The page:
The NHS community sector in Scotland could face a shortage of nurses if action is not taken to retain the skills and experience of those aged over 50, a nursing organisation has warned.
The Scottish government has been urged by the Royal College of Nursing Scotland (RCN) to take action to keep older nurses in the workforce as increasing numbers approach retirement age.
The NHS retirement age for most nurses is between 60 and 65, but an RCN report has revealed that “significant numbers” are over the age of 50 and approaching the age when they might consider retiring or reducing their working hours.
One in three nurses working in the NHS community sector, such as health visitors, school nurses and district nurses, is aged 50 or over. And three out of ten community nurses will reach retirement age within the next ten years as they are more likely to be able to retire at 55.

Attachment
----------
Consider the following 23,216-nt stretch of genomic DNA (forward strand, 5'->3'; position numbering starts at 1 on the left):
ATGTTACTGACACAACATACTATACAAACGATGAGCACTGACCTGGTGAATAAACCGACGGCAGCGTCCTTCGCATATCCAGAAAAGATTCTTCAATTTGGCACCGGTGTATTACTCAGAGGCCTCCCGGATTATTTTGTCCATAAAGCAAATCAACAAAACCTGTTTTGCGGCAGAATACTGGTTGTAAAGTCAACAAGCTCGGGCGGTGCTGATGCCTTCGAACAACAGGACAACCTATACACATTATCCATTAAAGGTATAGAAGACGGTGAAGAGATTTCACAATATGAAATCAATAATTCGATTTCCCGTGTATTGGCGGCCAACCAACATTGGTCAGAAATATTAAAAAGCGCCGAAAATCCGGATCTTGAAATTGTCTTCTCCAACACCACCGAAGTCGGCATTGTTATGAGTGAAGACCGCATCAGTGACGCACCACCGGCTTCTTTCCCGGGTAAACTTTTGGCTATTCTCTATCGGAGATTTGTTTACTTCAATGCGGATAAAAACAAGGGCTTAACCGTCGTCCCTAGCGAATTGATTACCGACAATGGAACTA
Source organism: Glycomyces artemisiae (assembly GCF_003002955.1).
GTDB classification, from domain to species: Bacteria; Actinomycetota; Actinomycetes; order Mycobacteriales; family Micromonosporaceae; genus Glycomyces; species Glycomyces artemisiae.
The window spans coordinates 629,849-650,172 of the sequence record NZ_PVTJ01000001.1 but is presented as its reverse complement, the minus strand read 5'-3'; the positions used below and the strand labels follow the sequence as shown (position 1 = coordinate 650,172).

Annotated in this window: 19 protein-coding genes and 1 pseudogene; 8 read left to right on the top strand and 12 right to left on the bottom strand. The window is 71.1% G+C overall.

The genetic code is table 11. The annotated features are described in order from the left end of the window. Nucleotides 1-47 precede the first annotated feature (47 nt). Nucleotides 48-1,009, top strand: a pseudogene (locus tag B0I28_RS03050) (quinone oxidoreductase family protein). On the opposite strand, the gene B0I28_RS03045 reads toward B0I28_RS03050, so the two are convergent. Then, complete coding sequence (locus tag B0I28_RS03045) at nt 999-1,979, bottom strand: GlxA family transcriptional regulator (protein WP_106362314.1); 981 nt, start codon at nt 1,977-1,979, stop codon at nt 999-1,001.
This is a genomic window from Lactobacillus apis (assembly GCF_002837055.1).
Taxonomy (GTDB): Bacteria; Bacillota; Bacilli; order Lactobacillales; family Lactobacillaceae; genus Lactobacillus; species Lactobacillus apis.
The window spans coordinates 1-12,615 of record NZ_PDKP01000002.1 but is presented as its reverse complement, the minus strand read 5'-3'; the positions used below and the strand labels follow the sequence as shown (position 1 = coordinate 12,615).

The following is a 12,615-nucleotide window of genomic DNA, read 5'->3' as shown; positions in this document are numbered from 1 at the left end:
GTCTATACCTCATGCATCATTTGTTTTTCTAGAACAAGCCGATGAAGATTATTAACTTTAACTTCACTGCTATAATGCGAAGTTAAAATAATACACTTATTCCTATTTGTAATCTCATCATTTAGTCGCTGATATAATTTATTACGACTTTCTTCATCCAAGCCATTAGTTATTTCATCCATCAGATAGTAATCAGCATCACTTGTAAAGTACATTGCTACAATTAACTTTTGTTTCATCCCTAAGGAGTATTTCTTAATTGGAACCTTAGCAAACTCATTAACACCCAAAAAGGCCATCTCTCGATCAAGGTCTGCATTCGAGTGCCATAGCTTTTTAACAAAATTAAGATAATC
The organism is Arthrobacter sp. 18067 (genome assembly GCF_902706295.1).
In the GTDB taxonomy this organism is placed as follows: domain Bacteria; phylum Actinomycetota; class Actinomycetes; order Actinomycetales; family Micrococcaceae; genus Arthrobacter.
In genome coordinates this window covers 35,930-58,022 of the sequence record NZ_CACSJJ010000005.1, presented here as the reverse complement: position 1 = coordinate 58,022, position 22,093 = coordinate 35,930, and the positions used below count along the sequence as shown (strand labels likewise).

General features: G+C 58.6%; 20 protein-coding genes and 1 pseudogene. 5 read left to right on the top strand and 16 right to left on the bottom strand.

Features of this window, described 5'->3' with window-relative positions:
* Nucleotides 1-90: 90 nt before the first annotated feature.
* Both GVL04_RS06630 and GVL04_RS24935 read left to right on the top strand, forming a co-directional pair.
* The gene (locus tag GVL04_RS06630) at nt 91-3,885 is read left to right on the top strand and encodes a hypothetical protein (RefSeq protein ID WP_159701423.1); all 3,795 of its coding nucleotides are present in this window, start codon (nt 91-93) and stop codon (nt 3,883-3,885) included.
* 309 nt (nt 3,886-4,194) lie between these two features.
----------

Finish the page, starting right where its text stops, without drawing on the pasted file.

RCN Scotland’s director, Theresa Fyffe, said: “Research shows that over three quarters of nurses would consider delaying their retirement, depending on the circumstances.
“However, there is not enough information about what measures employers could take to encourage nurses to stay in the workforce longer.
“If we are to prevent a skills shortage in the future, work must begin now to address this and help retain the skills of older nurses.”
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